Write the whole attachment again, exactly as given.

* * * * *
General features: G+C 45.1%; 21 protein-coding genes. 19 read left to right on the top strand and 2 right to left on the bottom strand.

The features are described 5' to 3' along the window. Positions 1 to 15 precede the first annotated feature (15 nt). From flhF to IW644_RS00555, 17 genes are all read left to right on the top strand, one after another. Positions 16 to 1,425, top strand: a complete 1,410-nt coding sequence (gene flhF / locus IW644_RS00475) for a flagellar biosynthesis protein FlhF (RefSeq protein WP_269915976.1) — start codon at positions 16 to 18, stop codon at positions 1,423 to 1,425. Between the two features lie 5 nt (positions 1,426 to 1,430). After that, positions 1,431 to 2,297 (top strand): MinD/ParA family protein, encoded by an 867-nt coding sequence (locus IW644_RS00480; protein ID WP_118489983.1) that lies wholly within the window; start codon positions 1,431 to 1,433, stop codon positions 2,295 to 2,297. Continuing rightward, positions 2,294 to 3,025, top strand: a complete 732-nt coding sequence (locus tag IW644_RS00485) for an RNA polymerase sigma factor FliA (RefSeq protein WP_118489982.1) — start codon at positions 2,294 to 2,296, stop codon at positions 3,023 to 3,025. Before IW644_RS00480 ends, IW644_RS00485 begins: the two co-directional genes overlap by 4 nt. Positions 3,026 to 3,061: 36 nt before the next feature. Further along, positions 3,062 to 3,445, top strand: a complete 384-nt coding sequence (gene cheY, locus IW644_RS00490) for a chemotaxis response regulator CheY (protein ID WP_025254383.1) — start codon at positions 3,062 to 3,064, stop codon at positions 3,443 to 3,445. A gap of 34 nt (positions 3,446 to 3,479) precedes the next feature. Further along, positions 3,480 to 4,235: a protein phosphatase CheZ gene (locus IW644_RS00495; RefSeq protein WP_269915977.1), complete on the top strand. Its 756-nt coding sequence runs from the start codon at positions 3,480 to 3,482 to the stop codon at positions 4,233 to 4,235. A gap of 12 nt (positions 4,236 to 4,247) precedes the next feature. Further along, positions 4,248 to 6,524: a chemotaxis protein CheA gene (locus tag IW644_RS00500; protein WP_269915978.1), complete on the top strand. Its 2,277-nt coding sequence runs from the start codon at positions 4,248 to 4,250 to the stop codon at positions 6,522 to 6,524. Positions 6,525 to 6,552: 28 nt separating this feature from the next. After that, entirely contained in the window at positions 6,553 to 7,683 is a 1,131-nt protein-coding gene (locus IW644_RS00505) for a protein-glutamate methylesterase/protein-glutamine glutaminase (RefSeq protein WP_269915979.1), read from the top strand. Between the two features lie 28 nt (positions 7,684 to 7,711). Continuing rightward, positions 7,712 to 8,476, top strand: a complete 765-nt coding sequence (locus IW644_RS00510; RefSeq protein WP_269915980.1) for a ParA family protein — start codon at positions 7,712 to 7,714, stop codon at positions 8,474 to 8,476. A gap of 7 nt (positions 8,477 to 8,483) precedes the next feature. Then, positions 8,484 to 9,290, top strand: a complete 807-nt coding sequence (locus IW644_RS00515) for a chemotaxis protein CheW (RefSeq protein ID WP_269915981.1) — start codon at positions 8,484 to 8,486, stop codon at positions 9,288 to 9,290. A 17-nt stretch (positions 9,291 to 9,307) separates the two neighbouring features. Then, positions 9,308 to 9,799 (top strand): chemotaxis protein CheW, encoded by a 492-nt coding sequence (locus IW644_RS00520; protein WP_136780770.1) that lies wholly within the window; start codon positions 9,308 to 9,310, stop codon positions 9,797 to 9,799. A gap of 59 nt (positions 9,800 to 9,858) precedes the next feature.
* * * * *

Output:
General features: G+C 45.1%; 21 protein-coding genes. 19 read left to right on the top strand and 2 right to left on the bottom strand.

The features are described 5' to 3' along the window. Positions 1 to 15 precede the first annotated feature (15 nt). From flhF to IW644_RS00555, 17 genes are all read left to right on the top strand, one after another. Positions 16 to 1,425, top strand: a complete 1,410-nt coding sequence (gene flhF / locus IW644_RS00475) for a flagellar biosynthesis protein FlhF (RefSeq protein WP_269915976.1) — start codon at positions 16 to 18, stop codon at positions 1,423 to 1,425. Between the two features lie 5 nt (positions 1,426 to 1,430). After that, positions 1,431 to 2,297 (top strand): MinD/ParA family protein, encoded by an 867-nt coding sequence (locus IW644_RS00480; protein ID WP_118489983.1) that lies wholly within the window; start codon positions 1,431 to 1,433, stop codon positions 2,295 to 2,297. Continuing rightward, positions 2,294 to 3,025, top strand: a complete 732-nt coding sequence (locus tag IW644_RS00485) for an RNA polymerase sigma factor FliA (RefSeq protein WP_118489982.1) — start codon at positions 2,294 to 2,296, stop codon at positions 3,023 to 3,025. Before IW644_RS00480 ends, IW644_RS00485 begins: the two co-directional genes overlap by 4 nt. Positions 3,026 to 3,061: 36 nt before the next feature. Further along, positions 3,062 to 3,445, top strand: a complete 384-nt coding sequence (gene cheY, locus IW644_RS00490) for a chemotaxis response regulator CheY (protein ID WP_025254383.1) — start codon at positions 3,062 to 3,064, stop codon at positions 3,443 to 3,445. A gap of 34 nt (positions 3,446 to 3,479) precedes the next feature. Further along, positions 3,480 to 4,235: a protein phosphatase CheZ gene (locus IW644_RS00495; RefSeq protein WP_269915977.1), complete on the top strand. Its 756-nt coding sequence runs from the start codon at positions 3,480 to 3,482 to the stop codon at positions 4,233 to 4,235. A gap of 12 nt (positions 4,236 to 4,247) precedes the next feature. Further along, positions 4,248 to 6,524: a chemotaxis protein CheA gene (locus tag IW644_RS00500; protein WP_269915978.1), complete on the top strand. Its 2,277-nt coding sequence runs from the start codon at positions 4,248 to 4,250 to the stop codon at positions 6,522 to 6,524. Positions 6,525 to 6,552: 28 nt separating this feature from the next. After that, entirely contained in the window at positions 6,553 to 7,683 is a 1,131-nt protein-coding gene (locus IW644_RS00505) for a protein-glutamate methylesterase/protein-glutamine glutaminase (RefSeq protein WP_269915979.1), read from the top strand. Between the two features lie 28 nt (positions 7,684 to 7,711). Continuing rightward, positions 7,712 to 8,476, top strand: a complete 765-nt coding sequence (locus IW644_RS00510; RefSeq protein WP_269915980.1) for a ParA family protein — start codon at positions 7,712 to 7,714, stop codon at positions 8,474 to 8,476. A gap of 7 nt (positions 8,477 to 8,483) precedes the next feature. Then, positions 8,484 to 9,290, top strand: a complete 807-nt coding sequence (locus IW644_RS00515) for a chemotaxis protein CheW (RefSeq protein ID WP_269915981.1) — start codon at positions 8,484 to 8,486, stop codon at positions 9,288 to 9,290. A 17-nt stretch (positions 9,291 to 9,307) separates the two neighbouring features. Then, positions 9,308 to 9,799 (top strand): chemotaxis protein CheW, encoded by a 492-nt coding sequence (locus IW644_RS00520; protein WP_136780770.1) that lies wholly within the window; start codon positions 9,308 to 9,310, stop codon positions 9,797 to 9,799. A gap of 59 nt (positions 9,800 to 9,858) precedes the next feature.